"Police can track someone via their phone in real time by simply triangulating it — that is when it bounces off the towers [and] they can track the location within 50 metres or so," Dr Goldsworthy said to Gizmodo Australia.
If someone was to be tracked using information from their phone — metadata, signals or GPS — Dr Thompson believed they wouldn't necessarily need to be informed about it either.
While the Privacy Act 1988 requires people be informed of data collections, there are exemptions to that when it comes to public health and safety.
"We can conclude that Telecom providers that pass on information for the purpose of supporting the public health authorities are not in breach of the Privacy Act. Similarly, Government agencies that directly collect and use the information will be protected for the same reason," Dr Thompson said.
For now, however, police authorities in Australia have denied using these methods, but that could all change if more people continue to ignore the quarantine and social distancing measures.
"If the environment changes rapidly then I would not be surprised if the response from law enforcement also changes accordingly as they explore new ways to efficiently conduct their investigations," Dr Thompson said.
But Dr Goldsworthy said if case counts, and those breaching quarantine orders, began to balloon, it would be tough for law enforcement to keep up.
"I would think it may be a possibility in the future, but if the numbers become too big it will simply start to become beyond the resources of the police to enforce," Dr Goldsworthy said.
The question is whether we should sacrifice privacy in the interest of public health safety, especially given some of those targeted will not likely be aware of it. Dr Goldsworthy agreed given the extraordinary nature of this, it's probably warranted in this scenario.
"Community welfare in this instance outweighs individual autonomy and the concerns around that. These are extraordinary times that require extraordinary responses," Dr Goldsworthy said.
Dr Thompson pointed to the Bondi Beach example, which was shut down after hordes of beach-goers arrived despite federal recommendations urging Australians to practice social distancing.
"Given that this is an emergency situation, the potential benefits may outweigh the costs," Dr Thompson said.
"Consider the recent images of crowds on Bondi Beach ignoring advice from public health authorities — if members of the general public don't start taking the health advice seriously, then we may well be heading toward a situation where authorities feel compelled to enact stronger measures."
Australia's Attorney-General Christian Porter recently said Australians infected by coronavirus might need to be forcibly detained in order to slow the virus's spread. While it sounds like a reach, the relevant legislation says it's perfectly legal.
Opinion on a public app for coronavirus cases is divided
Singapore has just recently unveiled its new coronavirus tracing app, TraceTogether, which alerts users who come in contact with another person who's tested positive or is at high risk of contracting the virus.
It does this by tracking user' locations as well as their proximity to others through Bluetooth and, according to Computer Weekly, the Singaporean government plans to release the app as open source allowing other countries to utilise it.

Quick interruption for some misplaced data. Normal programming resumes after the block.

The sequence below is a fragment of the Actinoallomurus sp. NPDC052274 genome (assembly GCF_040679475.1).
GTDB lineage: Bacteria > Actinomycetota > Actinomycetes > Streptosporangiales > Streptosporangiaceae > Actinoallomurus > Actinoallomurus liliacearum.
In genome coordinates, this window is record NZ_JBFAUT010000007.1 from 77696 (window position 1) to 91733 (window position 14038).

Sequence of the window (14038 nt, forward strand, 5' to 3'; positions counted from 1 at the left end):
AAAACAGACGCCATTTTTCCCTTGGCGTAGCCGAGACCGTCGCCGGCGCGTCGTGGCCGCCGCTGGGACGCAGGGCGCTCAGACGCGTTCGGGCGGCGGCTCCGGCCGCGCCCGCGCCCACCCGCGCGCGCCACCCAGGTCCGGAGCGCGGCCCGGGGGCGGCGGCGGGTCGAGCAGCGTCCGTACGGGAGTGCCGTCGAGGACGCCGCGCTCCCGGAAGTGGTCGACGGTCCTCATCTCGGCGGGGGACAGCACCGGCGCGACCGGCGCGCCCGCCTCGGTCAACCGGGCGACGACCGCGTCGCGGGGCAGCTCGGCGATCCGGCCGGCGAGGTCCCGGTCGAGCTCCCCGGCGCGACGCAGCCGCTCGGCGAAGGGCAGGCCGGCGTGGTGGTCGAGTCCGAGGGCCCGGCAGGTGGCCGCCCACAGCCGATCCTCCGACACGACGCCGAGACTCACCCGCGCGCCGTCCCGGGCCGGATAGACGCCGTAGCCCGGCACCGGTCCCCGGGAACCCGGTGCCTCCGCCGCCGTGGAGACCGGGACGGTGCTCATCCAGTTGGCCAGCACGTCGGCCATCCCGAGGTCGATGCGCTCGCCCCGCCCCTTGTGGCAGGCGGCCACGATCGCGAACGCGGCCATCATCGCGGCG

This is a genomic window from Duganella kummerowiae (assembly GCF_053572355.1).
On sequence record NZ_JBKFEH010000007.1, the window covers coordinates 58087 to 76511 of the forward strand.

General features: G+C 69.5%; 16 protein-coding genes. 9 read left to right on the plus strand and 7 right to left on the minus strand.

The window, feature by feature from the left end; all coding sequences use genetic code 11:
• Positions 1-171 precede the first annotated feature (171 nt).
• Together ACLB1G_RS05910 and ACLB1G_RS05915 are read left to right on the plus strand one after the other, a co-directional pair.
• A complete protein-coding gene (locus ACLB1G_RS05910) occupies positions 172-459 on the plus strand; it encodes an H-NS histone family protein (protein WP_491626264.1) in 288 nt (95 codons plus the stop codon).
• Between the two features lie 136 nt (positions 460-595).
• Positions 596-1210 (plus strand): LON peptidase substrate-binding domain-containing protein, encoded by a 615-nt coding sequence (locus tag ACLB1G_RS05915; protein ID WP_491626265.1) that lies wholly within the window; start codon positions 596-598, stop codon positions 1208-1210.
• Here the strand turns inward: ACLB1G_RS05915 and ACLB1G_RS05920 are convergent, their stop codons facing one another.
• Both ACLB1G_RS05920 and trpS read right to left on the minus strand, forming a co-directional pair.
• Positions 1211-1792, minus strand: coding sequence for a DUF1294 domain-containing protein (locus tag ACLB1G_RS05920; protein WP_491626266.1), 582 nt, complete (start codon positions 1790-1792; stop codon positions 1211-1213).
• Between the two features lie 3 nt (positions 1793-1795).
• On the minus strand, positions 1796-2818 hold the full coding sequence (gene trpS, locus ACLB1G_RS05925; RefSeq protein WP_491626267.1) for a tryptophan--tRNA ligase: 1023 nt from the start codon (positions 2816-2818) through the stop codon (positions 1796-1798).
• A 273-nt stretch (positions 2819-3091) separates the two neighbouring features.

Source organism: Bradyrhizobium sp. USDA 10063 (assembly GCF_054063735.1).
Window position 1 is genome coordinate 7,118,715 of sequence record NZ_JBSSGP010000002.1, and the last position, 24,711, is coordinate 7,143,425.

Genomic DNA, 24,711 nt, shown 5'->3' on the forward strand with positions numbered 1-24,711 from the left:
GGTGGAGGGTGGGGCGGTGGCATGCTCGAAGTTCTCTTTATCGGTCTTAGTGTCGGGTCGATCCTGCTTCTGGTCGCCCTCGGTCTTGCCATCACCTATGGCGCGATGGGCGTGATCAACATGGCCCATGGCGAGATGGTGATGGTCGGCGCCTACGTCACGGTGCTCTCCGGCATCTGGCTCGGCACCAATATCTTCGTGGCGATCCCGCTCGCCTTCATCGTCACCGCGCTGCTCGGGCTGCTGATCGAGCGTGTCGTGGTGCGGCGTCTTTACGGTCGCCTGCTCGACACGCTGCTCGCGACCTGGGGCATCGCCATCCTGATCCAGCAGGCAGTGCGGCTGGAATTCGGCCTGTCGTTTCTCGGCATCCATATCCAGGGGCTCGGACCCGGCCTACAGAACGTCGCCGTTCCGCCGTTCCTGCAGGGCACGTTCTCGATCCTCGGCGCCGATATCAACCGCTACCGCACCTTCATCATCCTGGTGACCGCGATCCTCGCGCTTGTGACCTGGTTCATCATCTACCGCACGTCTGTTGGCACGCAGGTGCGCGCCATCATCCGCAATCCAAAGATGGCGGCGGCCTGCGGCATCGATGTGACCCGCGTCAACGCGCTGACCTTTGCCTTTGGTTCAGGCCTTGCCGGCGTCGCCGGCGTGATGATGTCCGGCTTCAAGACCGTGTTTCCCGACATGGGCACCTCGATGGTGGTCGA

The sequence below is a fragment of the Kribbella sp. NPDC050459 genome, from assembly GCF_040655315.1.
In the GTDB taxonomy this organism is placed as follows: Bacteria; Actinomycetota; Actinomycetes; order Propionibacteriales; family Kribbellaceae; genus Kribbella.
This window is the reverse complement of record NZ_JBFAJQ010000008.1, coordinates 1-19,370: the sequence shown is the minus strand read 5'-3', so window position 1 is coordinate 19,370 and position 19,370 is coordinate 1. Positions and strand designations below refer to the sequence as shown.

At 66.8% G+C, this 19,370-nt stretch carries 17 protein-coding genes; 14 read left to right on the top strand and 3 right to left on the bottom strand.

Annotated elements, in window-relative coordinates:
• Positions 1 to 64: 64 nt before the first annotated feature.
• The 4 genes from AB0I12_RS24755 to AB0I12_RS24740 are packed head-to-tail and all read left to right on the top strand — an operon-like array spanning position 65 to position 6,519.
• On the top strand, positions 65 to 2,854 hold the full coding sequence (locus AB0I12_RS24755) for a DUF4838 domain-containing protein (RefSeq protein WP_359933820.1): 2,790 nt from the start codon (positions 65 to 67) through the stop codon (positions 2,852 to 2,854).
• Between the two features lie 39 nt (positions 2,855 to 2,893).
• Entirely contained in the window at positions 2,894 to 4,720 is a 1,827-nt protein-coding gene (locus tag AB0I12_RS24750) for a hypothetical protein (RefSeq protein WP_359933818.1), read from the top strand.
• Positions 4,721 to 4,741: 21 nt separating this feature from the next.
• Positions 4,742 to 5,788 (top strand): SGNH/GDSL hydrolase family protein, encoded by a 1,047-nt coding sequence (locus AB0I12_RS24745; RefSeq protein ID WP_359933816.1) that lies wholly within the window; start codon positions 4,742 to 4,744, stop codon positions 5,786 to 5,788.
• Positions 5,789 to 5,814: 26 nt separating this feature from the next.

Gizmodo Australia contacted the Department of Home Affairs to confirm whether it's looking into the app or a similar offering's viability for Australia. It did not respond in time for publication but ZDNET reported the federal Digital Transformation Agency (DTA) was seeking to work with an app developer to create an app, which would provide official information about coronavirus.
"This request seeks to engage an experienced seller to partner with the DTA to continue to develop, support, and host a government mobile platform to allow the dissemination of COVID-19 virus information, related restrictions, and other supporting advice and directions," the overview said, according to ZDNET's report.
But whether that would work for the public good in Australia is not clear, according to Dr Thompson.
"The health authorities are the ones who need and benefit from this data, and sharing it more widely would likely cause panic," Dr Thompson said.
"Let's imagine the social media frenzy that could ensue if case locations were broadly published. This would likely also be a threat to the privacy and safety of those patients."
A number of state health authorities already release detailed reports updating confirmed cases as well as the confirmed or presumed source of infection. A government app would be able to provide a centralised point of information for Australians who want to keep up-to-date with official information and it's something Dr Goldsworthy is in favour of.
"I think the more information and intelligence we can gather on the status of the virus, the more rigorous and effective our responses will be," Dr Goldsworthy said.
"We need as much information as we can get. It is reminiscent of a criminal investigation where police are attempting to move from a low information state to a high information state. The current health crisis is no different."
For now though, phone tracking, according to responses from law enforcement officials, appears to be on the radar but just out of reach. Given how quickly the situation and its response has already escalated in Australia, it's a scenario that might soon become reality.
If you have any information regarding technologies being used to track coronavirus cases in Australia, get in touch via [email protected]